Indian Work Musichttps://indianexpress.com/article/cities/mumbai/indian-work-music/

Indian Work Music

Two travellers journey across the country in an attempt to make a film out of the sounds of everyday life.

It was on a cliff in the Spiti valley,over two thousand kilometres from their hometown in Chennai,that Anushka Meenakshi and Ishwar Srikumar discovered “work music”. From their high vantage point,they saw a group of 15 farmers,swinging shovels in perfect unison — they sang while they worked,and worked while they sang. There were snatches of laughter in between,as the group continued to till the land for barley seeds. Weeks later,in the hills of Nagaland,they noticed something similar. “This time,the farmers were harvesting paddy,with music and rhythm pervading their every agricultural task,” says Meenakshi.

In February 2011,Meenakshi,a documentary filmmaker,and Srikumar,a theatre actor,in a spur-of-the-moment decision,decided to travel around the country. “The frustrations of house-hunting in Chennai and a long-cherished dream,sponsored by our house deposit money,set us off on this journey,” says Meenakshi. The idea was to travel around the country for six months,filming whatever they saw,but a mail they shot off to their friends and family made it longer. “We asked for contributions,which started coming almost immediately,with a few hundred emails wishing us luck,” recollects Srikumar.

As they journeyed across the deserts of Rajasthan to the Valley of Flowers in Uttarakhand,to the quiet beauty of the North East,the duo,who was particularly interested in meeting “performers”,somehow stumbled upon work music — music that accompanies or is closely associated with various kinds of work. It’s part of the life of a variety of people in India,including (but not limited to) farmers,weavers,fishermen,boat makers,fortune tellers and cattle herders.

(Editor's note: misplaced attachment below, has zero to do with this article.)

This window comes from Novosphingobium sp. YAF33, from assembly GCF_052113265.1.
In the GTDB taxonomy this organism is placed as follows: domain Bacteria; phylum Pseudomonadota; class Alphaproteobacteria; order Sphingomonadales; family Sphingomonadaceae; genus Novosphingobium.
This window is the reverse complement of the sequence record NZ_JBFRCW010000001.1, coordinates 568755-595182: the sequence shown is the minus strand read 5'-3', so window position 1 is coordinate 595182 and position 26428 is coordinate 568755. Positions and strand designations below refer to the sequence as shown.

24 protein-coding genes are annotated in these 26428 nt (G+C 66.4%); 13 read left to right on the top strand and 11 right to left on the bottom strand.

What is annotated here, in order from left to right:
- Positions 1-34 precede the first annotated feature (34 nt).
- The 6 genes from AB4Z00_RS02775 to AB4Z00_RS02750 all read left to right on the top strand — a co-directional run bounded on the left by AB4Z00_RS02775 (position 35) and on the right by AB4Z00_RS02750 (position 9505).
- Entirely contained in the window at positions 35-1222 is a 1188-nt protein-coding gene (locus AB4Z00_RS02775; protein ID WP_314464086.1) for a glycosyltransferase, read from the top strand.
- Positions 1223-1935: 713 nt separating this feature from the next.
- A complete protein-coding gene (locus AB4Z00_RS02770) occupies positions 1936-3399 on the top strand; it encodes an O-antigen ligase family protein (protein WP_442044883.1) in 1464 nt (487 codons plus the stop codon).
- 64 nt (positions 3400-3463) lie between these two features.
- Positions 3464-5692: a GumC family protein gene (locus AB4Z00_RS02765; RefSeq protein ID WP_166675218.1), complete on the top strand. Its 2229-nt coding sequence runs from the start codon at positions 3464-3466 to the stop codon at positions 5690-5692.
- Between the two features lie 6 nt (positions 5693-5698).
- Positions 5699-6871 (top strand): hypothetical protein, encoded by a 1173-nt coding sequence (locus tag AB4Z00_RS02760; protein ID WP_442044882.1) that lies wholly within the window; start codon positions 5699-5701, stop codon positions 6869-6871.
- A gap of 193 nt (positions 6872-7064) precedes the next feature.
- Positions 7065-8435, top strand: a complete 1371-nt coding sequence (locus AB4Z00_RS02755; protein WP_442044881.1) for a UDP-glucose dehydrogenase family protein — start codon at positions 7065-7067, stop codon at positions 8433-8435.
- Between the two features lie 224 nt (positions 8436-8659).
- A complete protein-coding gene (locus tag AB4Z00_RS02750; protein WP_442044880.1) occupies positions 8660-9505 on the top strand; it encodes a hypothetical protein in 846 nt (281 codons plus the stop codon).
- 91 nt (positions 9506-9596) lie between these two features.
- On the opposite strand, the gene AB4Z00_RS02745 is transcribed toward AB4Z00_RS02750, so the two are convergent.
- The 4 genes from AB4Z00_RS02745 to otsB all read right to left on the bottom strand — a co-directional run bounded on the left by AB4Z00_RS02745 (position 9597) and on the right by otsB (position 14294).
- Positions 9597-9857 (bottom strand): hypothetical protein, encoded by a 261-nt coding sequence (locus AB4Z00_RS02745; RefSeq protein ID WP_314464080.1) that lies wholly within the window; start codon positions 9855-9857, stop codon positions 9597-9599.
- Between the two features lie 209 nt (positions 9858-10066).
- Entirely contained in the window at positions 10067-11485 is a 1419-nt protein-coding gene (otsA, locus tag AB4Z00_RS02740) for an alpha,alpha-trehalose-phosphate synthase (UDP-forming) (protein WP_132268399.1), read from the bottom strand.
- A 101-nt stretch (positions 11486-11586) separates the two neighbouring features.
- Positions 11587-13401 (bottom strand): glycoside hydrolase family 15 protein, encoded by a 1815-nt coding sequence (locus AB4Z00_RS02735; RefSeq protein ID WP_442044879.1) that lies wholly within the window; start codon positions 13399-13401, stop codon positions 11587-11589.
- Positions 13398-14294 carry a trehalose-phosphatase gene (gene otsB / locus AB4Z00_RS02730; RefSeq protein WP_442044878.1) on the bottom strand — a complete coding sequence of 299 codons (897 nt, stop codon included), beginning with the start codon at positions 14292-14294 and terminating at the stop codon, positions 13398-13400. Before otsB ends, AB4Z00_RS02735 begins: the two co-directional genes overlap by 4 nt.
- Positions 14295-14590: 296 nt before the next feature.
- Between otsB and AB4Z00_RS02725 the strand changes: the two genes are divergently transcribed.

“In the larger project,we also narrate stories of individual performers and musicians. But even here,we’ve tried to look at the everyday stories related to their music,” says Meenakshi,illustrating her point through the example of a group of farmers they met in Nagaland’s Phek village. “As they meet up in the meeting after a day of harvesting,she explains,“every now and then,one person would get up and scream at the top of his voice. They believe that it makes those who are already fast asleep feel safe.” A snatch of a scream,titters of laughter,songs sung by them during the day or the sounds of the night — the filmmakers have strung these sounds together along with the visuals of physical movements that accompany the music.

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Uramili,which means “song of our people” in Naga,would materialise into a 100-minute documentary by 2014 since the duo plans to film for two more years. There will be no dialogue,no narration and no identification of the locations or performers (except in the end credits). Uramili is a crowd-funded project through http://www.orangestreet.in,a virtual space for socially relevant creative projects. Since it’s running on donations,the filmmakers

have come up with the concept

of “Friday release” where they share a small story by posting a two-minute video on their website,and invite feedback.

Apart from the musicians they met by happenstance during their journey,they fondly remember Raju,a 11-year-old boy,a powerful singer from a family of puppeteers in Jaisalmer. “It was a doe-eyed little girl who led us to Raju’s house in Jaisalmer. Soon,the entire family joined us and before we knew,it became a baithak of sorts. All this time,this little girl just kept screaming ‘Hello,hello!’,while no one paid attention. Then she would come and sit right next to the person who was talking and just stare at them,” reminisces Meenakshi. She never said goodbye when they left.

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